Meanwhile, the writer Abdul Mannan Syed has published excerpts from his journals. They mostly contain the trivial details of daily life. Such notes might interest a devoted fan, but why should others care? Was it that he didn't know how to say no when editors nagged him? I can't fathom the mind-set of the editors either. When they've got enough to fill hundreds of pages, must they publish fluff just to include a prominent name? Or once it's handed to them, are they simply too polite to reject?

Travel writing has long been popular here. Today Bangladeshi professionals journey widely. This year's specials include pieces on visiting Japan, the Andamans, Istanbul, Rome, Seattle, and Vancouver. Most are written from a tourist's point of view. I prefer pieces where the writers relate encounters with diverse people or muse over what they come across. I find such a piece from Moinus Sultan about visiting Lesotho. He's written fine pieces elsewhere about traveling through Laos.

The fiction includes translations, short stories, and novels and runs the gamut from the popular to the literary. The English editions carry several translated Bangla stories. They're mostly from contemporary writers. In the Bangla issues, I notice translations from Cervantes, Lucian, Conan Doyle, Luigi Pirandello, and Robert Benchley.

I leaf through mysteries and sci-fi stories. Most seem to be "transplant fiction," using plots borrowed from foreign sources, either transplanted onto a Bangladeshi setting or featuring characters from here. In some cases, the authors note that their stories are written "in the shadow of a foreign plot." One includes the title and author of the original. Transplant fiction grew here from one publisher's desire to provide a range of entertaining reading, especially for younger readers. Still, I wonder why Bangladeshi writers have yet to author much original mystery and science-fiction writing.

Among the other fiction, I am excited to find at least a few striking stories in each publication.

In a Bangla special, Faruq Moinuddin follows a laid-off worker who watches his neighborhood shops burn and convinces himself that the notebook with his debts has gone up in flames. In a story unpublished until now, the late Shahidul Zahir depicts a day in the life of a newly-married policeman whose duty involves putting down rebellious students. Ahmed Mostofa Kamal opens with the death of a child in an impoverished family and narrates a story with an ending that sideswipes gloom.

Among the English stories, Khademul Islam evokes a cyclone through a child's eyes and foreshadows the drama that will lead to Bangladesh's independence. Julie Reza has a sweet piece about a bangle vendor's crush on a schoolgirl customer. Rubaiyat Khan directs her eye at a Bangladeshi café worker in Penn Station, and Shazia Omar relates a Bangladeshi tourist's encounter with a waiter from her country at a restaurant in Malaysia. Our migrant workers labor in many countries, and it is good to see them showing up in fiction.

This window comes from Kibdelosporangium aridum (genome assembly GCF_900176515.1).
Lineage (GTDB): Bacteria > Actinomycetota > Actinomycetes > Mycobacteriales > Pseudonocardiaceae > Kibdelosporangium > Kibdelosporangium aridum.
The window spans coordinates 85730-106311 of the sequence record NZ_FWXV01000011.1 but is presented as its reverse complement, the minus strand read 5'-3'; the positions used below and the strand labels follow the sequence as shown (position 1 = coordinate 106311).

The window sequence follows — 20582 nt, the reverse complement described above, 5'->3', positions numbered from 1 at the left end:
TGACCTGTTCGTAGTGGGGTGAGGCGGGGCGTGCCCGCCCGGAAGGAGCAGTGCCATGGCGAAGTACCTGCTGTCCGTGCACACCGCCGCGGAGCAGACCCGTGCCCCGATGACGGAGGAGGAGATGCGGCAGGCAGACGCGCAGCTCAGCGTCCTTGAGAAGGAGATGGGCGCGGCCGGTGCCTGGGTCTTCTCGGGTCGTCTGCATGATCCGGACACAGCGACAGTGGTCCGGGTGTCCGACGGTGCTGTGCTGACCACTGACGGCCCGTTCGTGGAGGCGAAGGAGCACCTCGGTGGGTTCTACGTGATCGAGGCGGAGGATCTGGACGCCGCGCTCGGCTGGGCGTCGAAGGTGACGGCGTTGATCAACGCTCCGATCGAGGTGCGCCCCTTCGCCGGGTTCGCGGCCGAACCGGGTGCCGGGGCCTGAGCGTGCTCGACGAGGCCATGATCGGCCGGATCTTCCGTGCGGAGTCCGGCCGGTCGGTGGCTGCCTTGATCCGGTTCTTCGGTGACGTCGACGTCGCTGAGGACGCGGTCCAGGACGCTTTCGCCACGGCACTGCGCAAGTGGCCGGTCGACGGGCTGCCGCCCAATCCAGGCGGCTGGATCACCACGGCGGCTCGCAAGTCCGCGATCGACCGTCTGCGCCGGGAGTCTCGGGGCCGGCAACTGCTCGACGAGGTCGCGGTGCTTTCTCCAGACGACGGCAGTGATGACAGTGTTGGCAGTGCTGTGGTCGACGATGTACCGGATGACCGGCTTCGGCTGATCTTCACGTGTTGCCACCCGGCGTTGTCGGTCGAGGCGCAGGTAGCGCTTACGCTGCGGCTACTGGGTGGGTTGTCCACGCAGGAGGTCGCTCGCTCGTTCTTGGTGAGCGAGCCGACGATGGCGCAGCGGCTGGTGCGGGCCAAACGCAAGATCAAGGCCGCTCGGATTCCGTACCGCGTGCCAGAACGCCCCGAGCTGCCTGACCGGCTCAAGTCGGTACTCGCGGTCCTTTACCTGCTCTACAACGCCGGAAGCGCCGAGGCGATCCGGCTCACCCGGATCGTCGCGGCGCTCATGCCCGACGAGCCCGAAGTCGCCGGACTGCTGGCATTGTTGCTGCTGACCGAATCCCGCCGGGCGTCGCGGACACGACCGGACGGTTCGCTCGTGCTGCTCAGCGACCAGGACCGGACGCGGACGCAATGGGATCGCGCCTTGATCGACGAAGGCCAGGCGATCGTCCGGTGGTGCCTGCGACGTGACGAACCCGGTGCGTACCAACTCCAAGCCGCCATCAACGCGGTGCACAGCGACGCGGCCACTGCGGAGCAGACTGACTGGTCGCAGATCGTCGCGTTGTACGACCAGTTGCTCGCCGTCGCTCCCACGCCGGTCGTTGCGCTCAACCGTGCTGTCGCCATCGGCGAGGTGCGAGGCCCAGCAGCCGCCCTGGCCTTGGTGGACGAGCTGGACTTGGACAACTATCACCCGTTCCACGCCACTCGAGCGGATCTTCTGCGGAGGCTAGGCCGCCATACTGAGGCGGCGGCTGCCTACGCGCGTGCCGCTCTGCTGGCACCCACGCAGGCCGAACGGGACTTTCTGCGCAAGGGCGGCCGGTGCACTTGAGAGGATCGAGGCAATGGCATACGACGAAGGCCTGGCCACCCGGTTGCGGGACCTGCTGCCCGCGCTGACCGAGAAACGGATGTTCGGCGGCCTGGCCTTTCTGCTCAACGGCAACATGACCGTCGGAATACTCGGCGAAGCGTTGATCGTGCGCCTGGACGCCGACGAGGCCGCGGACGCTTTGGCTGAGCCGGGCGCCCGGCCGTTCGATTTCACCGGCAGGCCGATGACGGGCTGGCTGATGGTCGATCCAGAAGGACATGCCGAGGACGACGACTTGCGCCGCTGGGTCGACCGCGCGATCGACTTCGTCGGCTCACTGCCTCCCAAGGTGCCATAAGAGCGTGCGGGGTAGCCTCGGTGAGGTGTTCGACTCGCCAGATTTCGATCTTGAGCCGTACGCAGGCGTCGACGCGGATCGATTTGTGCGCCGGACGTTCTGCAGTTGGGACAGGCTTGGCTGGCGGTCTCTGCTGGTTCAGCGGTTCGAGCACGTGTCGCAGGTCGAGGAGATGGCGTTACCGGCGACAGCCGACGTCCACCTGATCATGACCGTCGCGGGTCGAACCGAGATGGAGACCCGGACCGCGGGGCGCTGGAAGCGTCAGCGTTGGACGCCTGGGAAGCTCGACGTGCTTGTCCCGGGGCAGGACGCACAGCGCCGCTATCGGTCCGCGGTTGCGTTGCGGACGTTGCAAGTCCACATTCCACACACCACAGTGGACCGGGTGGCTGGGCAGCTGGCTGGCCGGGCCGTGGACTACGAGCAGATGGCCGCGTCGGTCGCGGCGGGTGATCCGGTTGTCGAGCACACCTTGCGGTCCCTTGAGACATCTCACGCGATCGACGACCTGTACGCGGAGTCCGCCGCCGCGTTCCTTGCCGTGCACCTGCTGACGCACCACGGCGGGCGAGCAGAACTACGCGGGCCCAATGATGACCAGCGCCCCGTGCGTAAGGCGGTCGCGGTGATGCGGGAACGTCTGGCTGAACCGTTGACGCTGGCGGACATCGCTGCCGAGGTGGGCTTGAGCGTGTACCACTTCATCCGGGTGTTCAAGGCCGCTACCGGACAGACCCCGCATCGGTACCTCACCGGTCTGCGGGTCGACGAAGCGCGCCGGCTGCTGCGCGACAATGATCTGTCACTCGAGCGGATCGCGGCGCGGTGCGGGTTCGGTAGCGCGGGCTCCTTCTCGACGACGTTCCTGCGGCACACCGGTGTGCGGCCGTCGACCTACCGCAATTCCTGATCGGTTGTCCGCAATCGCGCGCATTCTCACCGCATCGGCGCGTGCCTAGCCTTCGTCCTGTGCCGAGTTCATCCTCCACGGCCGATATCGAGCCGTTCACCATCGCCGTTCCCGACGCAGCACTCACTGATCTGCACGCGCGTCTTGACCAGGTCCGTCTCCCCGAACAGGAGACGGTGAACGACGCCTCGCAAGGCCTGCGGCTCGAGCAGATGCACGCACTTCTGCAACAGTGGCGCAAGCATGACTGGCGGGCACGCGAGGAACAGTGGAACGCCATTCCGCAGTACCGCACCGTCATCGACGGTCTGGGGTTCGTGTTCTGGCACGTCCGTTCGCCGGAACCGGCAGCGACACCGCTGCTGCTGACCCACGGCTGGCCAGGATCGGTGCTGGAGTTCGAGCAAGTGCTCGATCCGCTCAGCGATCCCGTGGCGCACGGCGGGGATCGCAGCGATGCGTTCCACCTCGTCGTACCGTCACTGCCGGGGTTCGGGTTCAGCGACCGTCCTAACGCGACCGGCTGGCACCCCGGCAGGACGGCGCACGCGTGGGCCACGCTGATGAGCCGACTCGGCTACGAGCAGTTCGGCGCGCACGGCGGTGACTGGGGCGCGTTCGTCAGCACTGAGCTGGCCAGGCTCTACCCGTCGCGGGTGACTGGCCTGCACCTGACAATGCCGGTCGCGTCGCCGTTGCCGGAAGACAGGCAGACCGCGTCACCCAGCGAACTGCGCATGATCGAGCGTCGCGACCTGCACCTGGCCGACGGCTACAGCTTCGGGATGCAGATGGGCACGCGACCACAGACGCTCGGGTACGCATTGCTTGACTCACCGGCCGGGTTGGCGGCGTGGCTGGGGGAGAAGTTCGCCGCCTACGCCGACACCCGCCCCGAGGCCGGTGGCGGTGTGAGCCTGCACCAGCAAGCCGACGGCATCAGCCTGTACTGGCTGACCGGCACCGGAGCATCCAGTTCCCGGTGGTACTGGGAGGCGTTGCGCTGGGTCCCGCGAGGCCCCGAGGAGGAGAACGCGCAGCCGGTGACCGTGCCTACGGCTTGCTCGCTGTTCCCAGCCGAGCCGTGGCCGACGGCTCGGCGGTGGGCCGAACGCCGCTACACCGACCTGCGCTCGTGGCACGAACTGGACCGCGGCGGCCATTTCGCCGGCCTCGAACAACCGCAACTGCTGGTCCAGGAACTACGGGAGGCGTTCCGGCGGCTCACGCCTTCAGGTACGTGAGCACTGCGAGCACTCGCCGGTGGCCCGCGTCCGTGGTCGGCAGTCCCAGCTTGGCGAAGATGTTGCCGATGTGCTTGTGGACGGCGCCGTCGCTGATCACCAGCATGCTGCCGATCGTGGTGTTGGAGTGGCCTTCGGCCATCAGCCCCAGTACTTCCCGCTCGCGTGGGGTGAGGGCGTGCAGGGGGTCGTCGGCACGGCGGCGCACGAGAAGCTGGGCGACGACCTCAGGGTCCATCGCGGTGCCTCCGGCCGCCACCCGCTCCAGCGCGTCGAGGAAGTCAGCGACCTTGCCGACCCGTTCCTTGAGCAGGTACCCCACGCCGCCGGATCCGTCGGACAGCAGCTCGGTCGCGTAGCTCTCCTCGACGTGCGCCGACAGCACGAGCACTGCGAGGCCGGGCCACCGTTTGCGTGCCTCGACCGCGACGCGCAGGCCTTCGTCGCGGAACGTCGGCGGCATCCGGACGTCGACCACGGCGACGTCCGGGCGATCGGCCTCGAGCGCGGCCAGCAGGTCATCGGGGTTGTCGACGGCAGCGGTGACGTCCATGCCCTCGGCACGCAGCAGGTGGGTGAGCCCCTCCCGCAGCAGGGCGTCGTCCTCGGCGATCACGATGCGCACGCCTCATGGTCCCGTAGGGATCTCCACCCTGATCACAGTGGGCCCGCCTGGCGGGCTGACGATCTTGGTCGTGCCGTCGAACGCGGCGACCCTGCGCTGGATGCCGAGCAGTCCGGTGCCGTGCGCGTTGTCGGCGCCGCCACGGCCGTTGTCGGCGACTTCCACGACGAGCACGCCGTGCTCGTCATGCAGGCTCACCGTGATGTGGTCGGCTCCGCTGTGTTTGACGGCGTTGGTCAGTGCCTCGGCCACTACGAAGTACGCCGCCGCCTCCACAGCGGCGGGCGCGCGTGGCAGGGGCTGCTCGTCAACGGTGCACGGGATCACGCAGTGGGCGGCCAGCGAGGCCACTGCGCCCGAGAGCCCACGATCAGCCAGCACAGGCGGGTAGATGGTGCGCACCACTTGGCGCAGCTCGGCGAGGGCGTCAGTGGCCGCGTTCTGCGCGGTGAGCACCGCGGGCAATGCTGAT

The English specials have only appeared in the last decade, and creative writing in English from Bangladeshi writers is still sparse. The literary editor of the Daily Star laments in his introduction that he can't find much nonfiction. "O, the truthful, wondrous tales we Bangladeshis could tell the rest of the world." Still he has managed to gather a number of compelling pieces. Farah Ghuznavi writes about accompanying Cambodian genocide-survivors to a Bangladeshi village. Shabnam Nadiya reflects on her experience with sexual harassment and recalls the impact of Taslima Nasrin's columns. She inquires into the toll of exile.

On Eid, Dhaka would almost look like a ghost town, but for the working- and lower- middle-class people who come out to decorate the city in bright hues. On foot and in rickshaws, girls and women swank their new clothes, in orange and yellow, purple and blue, red and pink. In a cityscape that's ordinarily marred by too many grim faces, today there are smiles everywhere.

Mine too among them. I rejoice that for over a century, Bengal's tradition of holiday literary specials continues to endure. One last thing I am particularly glad for: the specials provide many an emerging writer the opportunity to see print in major outlets.

Published Oct 23, 2008   Copyright 2008 Mahmud Rahman